Methone (pronounced me-thoh-nee; adjective: Methonean) is a tiny 3-km (2-mile) diameter moon that orbits between Mimas and Enceladus at a radius of 194,000 km (120,546 miles) from Saturn. Scientists have two theories to explain the presence of Methone and two other tiny sister moons, Pallene and Anthe. First, the three moons may have split from either Mimas or Enceladus. Second, all five moons may be the remains of a larger swarm that traveled in that area close to Saturn.
Methone orbits Saturn in 24 hours. The three tiny moons, Methone, Pallene and Anthe, all orbit at very similar distances from Saturn -- they are in a dynamical relationship. Mimas strongly perturbs the three moons, all of which orbit between Mimas and Enceladus. The vastly more massive Mimas causes the Methonean orbit to vary by as much as 20 km (12.4 miles), it causes Pallene to vary by a slightly smaller amount and it has the greatest effect on Anthe.
These three moons may also be contributing particles to Saturn's E-ring. The moons are small and were only recently discovered. Consequently, astronomers have few details on characteristics of these moons such as reflectivity (albedo), rotation (probably tidally locked on Saturn because they are so close) and composition.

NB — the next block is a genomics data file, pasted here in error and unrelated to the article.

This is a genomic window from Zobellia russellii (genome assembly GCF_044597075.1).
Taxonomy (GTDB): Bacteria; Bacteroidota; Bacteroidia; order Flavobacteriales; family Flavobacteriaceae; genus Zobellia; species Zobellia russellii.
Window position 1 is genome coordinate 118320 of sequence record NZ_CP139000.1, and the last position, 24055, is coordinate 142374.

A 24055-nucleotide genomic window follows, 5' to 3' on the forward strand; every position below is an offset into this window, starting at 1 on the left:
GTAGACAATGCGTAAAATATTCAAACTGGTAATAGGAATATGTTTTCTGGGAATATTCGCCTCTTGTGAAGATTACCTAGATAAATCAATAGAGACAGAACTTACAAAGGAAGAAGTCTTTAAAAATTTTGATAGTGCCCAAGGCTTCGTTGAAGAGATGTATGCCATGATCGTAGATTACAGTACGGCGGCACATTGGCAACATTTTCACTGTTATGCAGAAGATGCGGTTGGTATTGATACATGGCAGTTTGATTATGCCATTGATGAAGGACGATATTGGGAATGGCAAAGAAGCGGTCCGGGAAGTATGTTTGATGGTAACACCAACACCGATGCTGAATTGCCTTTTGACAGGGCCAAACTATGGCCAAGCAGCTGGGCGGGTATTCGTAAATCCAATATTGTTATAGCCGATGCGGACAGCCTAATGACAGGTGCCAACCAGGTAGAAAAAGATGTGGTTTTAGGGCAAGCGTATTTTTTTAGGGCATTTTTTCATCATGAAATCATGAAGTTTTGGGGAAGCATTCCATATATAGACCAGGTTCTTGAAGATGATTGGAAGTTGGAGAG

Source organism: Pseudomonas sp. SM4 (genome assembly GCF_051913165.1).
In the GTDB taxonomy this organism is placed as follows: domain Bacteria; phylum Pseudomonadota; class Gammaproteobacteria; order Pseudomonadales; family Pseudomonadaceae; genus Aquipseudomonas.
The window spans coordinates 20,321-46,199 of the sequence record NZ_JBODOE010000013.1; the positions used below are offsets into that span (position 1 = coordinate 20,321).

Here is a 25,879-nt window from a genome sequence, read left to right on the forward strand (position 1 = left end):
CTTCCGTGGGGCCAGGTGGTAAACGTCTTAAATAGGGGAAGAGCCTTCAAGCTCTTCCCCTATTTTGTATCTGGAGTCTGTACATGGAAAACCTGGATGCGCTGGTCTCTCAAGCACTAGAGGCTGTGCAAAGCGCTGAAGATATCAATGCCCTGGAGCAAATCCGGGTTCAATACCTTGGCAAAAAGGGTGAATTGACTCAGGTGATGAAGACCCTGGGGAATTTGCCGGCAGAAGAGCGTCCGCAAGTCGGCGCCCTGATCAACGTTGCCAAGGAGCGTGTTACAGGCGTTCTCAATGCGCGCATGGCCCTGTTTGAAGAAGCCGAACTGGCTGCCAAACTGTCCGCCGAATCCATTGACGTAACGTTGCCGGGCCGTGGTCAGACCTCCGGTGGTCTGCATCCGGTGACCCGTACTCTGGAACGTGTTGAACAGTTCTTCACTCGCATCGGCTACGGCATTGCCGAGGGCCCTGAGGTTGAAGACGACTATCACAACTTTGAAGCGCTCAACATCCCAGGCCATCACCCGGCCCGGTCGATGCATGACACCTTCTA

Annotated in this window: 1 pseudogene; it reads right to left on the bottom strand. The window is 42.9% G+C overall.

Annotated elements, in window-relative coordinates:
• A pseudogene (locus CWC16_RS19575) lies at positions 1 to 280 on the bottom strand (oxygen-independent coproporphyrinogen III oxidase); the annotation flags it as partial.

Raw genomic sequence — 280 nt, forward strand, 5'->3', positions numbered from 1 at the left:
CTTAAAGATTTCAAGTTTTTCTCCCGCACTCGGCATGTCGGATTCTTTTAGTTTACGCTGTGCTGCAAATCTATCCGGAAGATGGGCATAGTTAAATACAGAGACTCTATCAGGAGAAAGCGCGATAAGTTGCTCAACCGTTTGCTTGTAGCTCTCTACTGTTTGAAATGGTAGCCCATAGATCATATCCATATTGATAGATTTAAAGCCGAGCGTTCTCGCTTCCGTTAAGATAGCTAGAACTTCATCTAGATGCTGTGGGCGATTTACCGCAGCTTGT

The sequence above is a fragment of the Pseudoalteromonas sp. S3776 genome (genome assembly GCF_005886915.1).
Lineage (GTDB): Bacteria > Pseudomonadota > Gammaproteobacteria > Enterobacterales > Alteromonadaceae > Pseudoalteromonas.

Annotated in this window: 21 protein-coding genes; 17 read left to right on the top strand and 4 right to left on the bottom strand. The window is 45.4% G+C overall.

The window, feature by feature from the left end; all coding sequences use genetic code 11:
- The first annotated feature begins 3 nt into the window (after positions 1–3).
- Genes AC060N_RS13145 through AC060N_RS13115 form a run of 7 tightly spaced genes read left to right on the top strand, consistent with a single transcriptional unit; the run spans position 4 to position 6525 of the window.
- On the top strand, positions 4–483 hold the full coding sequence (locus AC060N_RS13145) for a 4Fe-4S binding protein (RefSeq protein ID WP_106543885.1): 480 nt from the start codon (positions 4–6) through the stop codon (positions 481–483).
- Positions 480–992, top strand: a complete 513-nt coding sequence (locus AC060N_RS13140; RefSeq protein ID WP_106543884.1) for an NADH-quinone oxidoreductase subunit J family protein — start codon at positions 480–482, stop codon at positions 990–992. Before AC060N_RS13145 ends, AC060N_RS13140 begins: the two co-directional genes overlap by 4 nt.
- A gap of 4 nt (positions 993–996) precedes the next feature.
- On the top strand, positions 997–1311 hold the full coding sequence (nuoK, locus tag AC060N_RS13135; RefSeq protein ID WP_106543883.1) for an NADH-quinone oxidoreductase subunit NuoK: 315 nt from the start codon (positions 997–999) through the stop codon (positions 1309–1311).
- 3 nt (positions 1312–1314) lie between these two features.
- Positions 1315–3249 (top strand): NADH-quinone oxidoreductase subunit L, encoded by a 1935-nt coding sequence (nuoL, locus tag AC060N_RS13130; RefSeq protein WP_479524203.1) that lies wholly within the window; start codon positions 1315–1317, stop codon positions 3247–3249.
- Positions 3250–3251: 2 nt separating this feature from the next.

The Cassini Imaging Team discovered Methone on 1 June 2004. Methone and nearby Pallene were the first moons discovered in Cassini images.
How Methone Got its Name:
John Herschel suggested that the moons of Saturn be associated with the mythical brothers and sisters of Kronus. (Kronus is the equivalent of the Roman god Saturn in Greek mythology.)
The name Methone comes from the name in Greek mythology of one of seven Alkyonides -- daughters of the god (or Titan) Alkyoneus. Alkyoneus sprang from Gaea and the blood of Uranus. This blood was spilled when Uranus' son -- and Alkyoneus' brother -- Kronus castrated his father. Herakles (Hercules) killed Alkyoneus in the war between the gods of Mount Olympus and the Titans. Overcome by grief, the daughters threw themselves into the sea to die, but the goddess Amphitrite took pity on them and transformed them into halcyons or kingfishers.
Astronomers also refer to Methone as Saturn XXXII or S/2004 S1. The International Astronomical Union now controls the official naming of astronomical bodies.